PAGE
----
Putting Fashion Aside

Someone told me that I would gain a year of wisdom for each day I was on the Camino. So far, that seems almost accurate.

We have traveled around 120 km. From Pamplona we went another full day to Puenta la Reina where I was served a full fish for dinner. Even though it was staring at me, it was delicious. Unfortunately no one joined us for dinner that night, but it was restful all the same. I did have a nice chat with a girl named Hannah from Australia who was traveling alone and knew no Spanish. We continued on the next day to Estella, another full day of walking. In Estella we went into our first medieval church, which was situated on a hill (we grumbled about having to complete the ¨perigrino waddle¨up the stairs) but absolutely stunning. It had wonderful stained glass that illuminate the otherwise heavy interior. We had another quiet dinner by ourselves at a bar a fee blocks from the albergue. Along the way from Estella I began to feel a pain brewing in my right achilles.  I was hoping for blisters, but instead it was a dreaded inflammation in my tendon . I hoped asprin and elevation would help it by morning. Unfortunately, it was about the same when I woke up, so we decided to take it easy and only go 10k onto the next village, instead of pushing on to our normal 20 plus kilometers.

My injury blessed me with my favorite day so far. We started slow, and spent the morning in a cafe in Estella with two other young English speakers. Hannah from Australia reappeared, and “Scott” from Belgium joined us as well. (His name was not Scott, but his actual name was very difficult to pronounce so he suggested we call him Scott instead). Hannah had injured her knee and Scott was waiting for his dad to catch up, who had gone home to return their tired dog and camping gear. We waited around the  until the pharmacist opened at 9; I got more asprin and an ankle  brace, and Hannah got instructions to rest. We decided to take it easy so Scott, who was too bored to wait, joined us on a stunning 10k to villamayor de monjardin. We spent the journey talking with Scott about the differences in Belgium and the US and what we might do next after the Camino. The walk was pretty gentle and we even passed a herd of sheep grazing in a field with no fences, only a sheep dog.  We dined for lunch on the top of a mountain with our staple of bread and cheese (and a horde of about 7 hungry kittens).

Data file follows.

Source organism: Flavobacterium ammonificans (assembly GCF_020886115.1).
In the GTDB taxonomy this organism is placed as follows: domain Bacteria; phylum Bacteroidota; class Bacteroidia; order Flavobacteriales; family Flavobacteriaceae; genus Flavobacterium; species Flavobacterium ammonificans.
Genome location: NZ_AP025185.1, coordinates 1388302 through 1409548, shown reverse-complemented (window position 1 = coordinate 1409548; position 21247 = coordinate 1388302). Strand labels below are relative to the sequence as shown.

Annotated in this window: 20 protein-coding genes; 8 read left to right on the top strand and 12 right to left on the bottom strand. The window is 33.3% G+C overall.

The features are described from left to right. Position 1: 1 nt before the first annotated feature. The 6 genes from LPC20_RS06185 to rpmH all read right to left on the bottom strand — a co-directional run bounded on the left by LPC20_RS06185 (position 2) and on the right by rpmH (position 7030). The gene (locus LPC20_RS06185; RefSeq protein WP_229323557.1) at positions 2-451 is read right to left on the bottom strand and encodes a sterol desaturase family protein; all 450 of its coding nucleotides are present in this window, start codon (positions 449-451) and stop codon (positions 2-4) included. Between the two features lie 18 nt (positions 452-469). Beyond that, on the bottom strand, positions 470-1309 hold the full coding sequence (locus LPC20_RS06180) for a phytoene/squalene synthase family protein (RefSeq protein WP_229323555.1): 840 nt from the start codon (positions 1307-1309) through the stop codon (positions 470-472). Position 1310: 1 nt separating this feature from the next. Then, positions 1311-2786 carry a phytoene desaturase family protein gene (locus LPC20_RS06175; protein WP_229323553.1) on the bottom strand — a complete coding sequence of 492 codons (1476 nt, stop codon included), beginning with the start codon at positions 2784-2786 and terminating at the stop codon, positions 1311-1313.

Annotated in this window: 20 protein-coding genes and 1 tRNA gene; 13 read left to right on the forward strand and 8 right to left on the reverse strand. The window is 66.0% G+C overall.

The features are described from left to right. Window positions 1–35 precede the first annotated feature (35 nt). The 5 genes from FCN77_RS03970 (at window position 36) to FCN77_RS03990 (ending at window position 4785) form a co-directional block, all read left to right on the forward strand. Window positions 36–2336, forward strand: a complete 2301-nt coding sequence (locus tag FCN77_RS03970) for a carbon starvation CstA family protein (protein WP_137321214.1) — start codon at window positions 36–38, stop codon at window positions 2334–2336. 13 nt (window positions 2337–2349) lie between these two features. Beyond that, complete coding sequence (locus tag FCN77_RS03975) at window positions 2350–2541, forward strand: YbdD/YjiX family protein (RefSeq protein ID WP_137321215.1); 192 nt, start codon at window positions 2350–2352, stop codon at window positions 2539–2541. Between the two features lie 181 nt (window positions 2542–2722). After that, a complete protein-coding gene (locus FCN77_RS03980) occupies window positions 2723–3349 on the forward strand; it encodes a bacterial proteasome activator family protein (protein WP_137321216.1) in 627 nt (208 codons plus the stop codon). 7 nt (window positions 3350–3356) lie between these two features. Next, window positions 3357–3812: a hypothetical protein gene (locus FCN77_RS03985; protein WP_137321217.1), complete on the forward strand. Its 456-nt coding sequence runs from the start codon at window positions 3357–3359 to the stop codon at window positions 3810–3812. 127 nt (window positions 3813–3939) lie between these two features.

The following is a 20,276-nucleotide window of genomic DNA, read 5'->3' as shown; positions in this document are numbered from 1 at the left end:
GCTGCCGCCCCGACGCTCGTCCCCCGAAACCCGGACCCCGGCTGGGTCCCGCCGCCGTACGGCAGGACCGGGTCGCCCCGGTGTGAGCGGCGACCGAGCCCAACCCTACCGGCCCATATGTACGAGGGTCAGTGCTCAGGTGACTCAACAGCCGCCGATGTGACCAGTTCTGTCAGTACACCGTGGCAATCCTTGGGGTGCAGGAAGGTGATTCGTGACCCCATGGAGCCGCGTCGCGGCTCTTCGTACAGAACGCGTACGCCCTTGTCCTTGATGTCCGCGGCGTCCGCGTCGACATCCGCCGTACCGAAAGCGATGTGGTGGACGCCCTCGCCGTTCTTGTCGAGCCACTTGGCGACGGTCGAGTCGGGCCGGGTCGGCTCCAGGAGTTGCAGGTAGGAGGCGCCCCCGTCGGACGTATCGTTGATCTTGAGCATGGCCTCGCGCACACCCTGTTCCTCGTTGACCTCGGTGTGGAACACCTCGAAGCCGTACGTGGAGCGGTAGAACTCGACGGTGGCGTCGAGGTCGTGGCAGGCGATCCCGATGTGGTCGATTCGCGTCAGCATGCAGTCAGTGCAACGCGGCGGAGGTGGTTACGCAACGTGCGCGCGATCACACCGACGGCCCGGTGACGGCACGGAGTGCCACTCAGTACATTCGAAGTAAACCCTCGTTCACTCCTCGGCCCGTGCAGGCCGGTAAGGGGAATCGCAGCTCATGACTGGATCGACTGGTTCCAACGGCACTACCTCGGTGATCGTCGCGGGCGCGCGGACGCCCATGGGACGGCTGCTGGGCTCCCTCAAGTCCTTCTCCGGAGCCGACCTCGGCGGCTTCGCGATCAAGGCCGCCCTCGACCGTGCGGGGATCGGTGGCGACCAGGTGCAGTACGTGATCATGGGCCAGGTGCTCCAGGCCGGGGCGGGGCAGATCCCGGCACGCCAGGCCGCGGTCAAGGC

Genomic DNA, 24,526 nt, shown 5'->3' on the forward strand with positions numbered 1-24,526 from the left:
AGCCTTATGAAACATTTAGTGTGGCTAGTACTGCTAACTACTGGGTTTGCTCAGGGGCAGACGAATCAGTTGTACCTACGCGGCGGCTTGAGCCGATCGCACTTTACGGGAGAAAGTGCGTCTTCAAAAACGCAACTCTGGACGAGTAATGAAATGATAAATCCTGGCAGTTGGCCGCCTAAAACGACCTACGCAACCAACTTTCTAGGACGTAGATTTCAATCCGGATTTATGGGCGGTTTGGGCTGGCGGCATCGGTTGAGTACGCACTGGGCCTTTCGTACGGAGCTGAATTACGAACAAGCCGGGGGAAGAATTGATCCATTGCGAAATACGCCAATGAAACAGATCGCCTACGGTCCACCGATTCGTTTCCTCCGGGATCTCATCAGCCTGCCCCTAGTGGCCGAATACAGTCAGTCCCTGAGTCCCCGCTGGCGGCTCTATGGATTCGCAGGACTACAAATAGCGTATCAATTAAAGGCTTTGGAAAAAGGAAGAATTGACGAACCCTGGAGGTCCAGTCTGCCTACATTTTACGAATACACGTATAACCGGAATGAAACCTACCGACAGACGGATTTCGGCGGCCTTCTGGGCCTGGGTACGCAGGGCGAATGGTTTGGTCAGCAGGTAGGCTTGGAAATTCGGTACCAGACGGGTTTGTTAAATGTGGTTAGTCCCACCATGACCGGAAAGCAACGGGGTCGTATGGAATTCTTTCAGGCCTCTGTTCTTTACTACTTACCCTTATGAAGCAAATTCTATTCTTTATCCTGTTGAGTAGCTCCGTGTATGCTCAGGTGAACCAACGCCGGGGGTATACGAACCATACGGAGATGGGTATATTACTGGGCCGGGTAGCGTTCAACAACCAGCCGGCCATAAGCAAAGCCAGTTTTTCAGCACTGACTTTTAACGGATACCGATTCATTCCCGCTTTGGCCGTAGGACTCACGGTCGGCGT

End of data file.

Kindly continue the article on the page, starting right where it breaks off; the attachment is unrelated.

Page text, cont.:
We arrived at our destinstion by 1 and stayed at a wonderful small albergue run by dutch pilgrims (so Scott was very happy to be able to use his first language and be the translator for once). It had a gorgeous view overlooking the church and mountains and was the first religious albergue we stayed at – vastly different from the 100+ bed municipal albergue we stayed at in Estella. We had a delicious shared homecooked meal with grace, and included with dessert was the distribution of the book of john and invitation to a meditation in an adjoining room after dinner. Since we are on the Camino and trying to experience new things, we went to the meditation. It was a pretty standard meditation with interjected verses in both Spanish and English. It was nice to have quiet time to think, and particiation in the meditation opened the door for my traveling companions and I to finally begin to discuss our views on spirituality and religion for the first time, which we had been neglecting out of politeness. The Christian Dutch volunteers at the hostel were also very kind and willing to participate in nonjudgmental conversations about religion. We also roomed with a great woman from Canada named Simone who had decided to go on the Camino after reading the Shirley Maclaine book, so we had a great laugh about that before bed. It was altogether a lovely day.

We are now 19k down the road in Torres de Rio.  It was a bit worrisome at first. The next village from VillaMayor was Los Arcos, 10k away. After only 5k down the road I had to stop because my tendon hurt too badly. I then was inspired to remove my boot that was putting pressure on it and wrap my flip flop onto my foot with an ace bandage. My foot immediately felt better. Once we arrived in Los Arcos 5k later, I was able to get a pair of crocs which I plan to wear a few days until my foot heals fully. My boots are really heavy to carry so we’ll see who eventually wins; crocs or boots. Anyone who knows me well knows I can´t stand the look of crocs. But it´s time to put judgement aside – especially if they can get me where I am going! We are staying in a small albergue, sharing a room with a mother and daughter from Florida. Simone, our canadian friend is here as well. Scott met up with his father (who walked a crazy 48 k today to catch up) at an albergue down the street. We are about to make a simple pasta dinner to fuel up for our walk to the university city of Logrono tomorrow. Hope all is well. Despite my fun I still miss y’all.

Mucho amor! (See how much Spanish im learning?!)

-Katie

PS: you might be interested in my friends Melissa’s blog — Melissa-camino.blogspot.com as she is doing s really good job of recording our journey so far.

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